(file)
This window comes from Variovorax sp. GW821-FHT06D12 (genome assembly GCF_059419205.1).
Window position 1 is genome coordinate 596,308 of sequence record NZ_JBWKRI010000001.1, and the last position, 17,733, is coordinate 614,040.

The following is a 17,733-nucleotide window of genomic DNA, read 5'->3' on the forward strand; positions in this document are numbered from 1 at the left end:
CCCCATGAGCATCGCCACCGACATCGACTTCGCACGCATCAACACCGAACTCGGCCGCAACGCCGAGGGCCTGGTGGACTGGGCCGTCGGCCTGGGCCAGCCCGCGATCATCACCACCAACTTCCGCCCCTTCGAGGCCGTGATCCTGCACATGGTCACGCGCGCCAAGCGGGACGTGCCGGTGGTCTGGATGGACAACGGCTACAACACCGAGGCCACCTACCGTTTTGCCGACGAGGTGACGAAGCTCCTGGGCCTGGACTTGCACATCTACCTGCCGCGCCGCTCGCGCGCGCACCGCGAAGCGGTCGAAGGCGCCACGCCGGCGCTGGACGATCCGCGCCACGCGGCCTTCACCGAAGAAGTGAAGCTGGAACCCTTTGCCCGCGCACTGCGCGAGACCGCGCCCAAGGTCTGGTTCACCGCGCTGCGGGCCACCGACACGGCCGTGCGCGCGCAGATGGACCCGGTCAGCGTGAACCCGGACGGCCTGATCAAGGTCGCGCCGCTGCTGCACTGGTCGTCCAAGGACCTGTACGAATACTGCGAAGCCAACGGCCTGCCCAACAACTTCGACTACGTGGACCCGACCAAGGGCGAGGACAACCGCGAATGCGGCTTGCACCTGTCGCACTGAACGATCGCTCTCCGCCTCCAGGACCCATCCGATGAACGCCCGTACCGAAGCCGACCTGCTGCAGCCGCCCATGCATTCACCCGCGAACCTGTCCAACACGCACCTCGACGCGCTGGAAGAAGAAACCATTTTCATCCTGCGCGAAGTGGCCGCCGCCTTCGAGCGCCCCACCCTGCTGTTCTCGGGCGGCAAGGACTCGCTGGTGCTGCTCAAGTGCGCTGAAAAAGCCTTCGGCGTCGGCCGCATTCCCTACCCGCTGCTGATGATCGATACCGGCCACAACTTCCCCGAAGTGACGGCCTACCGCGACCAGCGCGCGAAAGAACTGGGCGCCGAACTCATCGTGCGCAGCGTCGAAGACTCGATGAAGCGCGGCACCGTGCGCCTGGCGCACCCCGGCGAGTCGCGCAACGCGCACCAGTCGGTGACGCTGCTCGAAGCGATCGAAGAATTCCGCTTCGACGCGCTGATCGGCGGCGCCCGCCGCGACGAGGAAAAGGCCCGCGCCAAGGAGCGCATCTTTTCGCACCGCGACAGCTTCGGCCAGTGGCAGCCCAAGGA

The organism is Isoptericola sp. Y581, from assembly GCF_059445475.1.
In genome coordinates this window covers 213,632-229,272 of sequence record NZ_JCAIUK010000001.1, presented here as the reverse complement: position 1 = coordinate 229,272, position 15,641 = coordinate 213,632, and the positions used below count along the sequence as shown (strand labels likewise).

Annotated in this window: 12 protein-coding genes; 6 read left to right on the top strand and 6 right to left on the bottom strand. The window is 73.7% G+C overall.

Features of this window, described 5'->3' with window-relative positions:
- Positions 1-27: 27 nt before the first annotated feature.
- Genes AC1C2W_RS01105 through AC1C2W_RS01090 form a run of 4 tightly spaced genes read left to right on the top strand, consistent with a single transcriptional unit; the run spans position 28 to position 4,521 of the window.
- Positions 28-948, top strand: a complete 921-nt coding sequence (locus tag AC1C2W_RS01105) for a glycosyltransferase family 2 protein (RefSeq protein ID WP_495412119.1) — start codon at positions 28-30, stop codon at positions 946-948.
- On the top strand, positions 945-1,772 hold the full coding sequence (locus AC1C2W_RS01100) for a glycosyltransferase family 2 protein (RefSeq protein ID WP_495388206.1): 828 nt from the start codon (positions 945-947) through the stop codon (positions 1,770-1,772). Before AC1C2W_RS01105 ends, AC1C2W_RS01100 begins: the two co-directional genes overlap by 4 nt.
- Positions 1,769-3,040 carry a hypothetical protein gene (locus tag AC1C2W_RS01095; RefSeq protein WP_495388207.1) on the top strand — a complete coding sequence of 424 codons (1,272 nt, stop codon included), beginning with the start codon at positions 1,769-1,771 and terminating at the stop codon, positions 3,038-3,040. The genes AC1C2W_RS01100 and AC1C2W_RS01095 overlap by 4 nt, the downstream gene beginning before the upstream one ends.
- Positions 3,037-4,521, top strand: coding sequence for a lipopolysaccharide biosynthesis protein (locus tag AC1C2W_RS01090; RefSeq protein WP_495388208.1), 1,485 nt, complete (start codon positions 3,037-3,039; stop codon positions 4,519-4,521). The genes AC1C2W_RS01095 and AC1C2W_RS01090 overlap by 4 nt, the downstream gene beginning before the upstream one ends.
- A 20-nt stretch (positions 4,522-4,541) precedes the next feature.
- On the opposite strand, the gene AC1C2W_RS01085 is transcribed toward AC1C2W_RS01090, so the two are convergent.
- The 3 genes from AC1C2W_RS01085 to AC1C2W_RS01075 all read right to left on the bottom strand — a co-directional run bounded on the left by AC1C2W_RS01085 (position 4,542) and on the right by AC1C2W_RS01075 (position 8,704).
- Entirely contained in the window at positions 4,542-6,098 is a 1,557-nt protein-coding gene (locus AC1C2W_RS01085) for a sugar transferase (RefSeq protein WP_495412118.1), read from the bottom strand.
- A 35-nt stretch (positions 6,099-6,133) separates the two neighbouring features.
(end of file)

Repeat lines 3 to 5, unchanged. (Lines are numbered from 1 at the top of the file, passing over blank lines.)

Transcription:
The following is a 17,733-nucleotide window of genomic DNA, read 5'->3' on the forward strand; positions in this document are numbered from 1 at the left end:
CCCCATGAGCATCGCCACCGACATCGACTTCGCACGCATCAACACCGAACTCGGCCGCAACGCCGAGGGCCTGGTGGACTGGGCCGTCGGCCTGGGCCAGCCCGCGATCATCACCACCAACTTCCGCCCCTTCGAGGCCGTGATCCTGCACATGGTCACGCGCGCCAAGCGGGACGTGCCGGTGGTCTGGATGGACAACGGCTACAACACCGAGGCCACCTACCGTTTTGCCGACGAGGTGACGAAGCTCCTGGGCCTGGACTTGCACATCTACCTGCCGCGCCGCTCGCGCGCGCACCGCGAAGCGGTCGAAGGCGCCACGCCGGCGCTGGACGATCCGCGCCACGCGGCCTTCACCGAAGAAGTGAAGCTGGAACCCTTTGCCCGCGCACTGCGCGAGACCGCGCCCAAGGTCTGGTTCACCGCGCTGCGGGCCACCGACACGGCCGTGCGCGCGCAGATGGACCCGGTCAGCGTGAACCCGGACGGCCTGATCAAGGTCGCGCCGCTGCTGCACTGGTCGTCCAAGGACCTGTACGAATACTGCGAAGCCAACGGCCTGCCCAACAACTTCGACTACGTGGACCCGACCAAGGGCGAGGACAACCGCGAATGCGGCTTGCACCTGTCGCACTGAACGATCGCTCTCCGCCTCCAGGACCCATCCGATGAACGCCCGTACCGAAGCCGACCTGCTGCAGCCGCCCATGCATTCACCCGCGAACCTGTCCAACACGCACCTCGACGCGCTGGAAGAAGAAACCATTTTCATCCTGCGCGAAGTGGCCGCCGCCTTCGAGCGCCCCACCCTGCTGTTCTCGGGCGGCAAGGACTCGCTGGTGCTGCTCAAGTGCGCTGAAAAAGCCTTCGGCGTCGGCCGCATTCCCTACCCGCTGCTGATGATCGATACCGGCCACAACTTCCCCGAAGTGACGGCCTACCGCGACCAGCGCGCGAAAGAACTGGGCGCCGAACTCATCGTGCGCAGCGTCGAAGACTCGATGAAGCGCGGCACCGTGCGCCTGGCGCACCCCGGCGAGTCGCGCAACGCGCACCAGTCGGTGACGCTGCTCGAAGCGATCGAAGAATTCCGCTTCGACGCGCTGATCGGCGGCGCCCGCCGCGACGAGGAAAAGGCCCGCGCCAAGGAGCGCATCTTTTCGCACCGCGACAGCTTCGGCCAGTGGCAGCCCAAGGA

The organism is Isoptericola sp. Y581, from assembly GCF_059445475.1.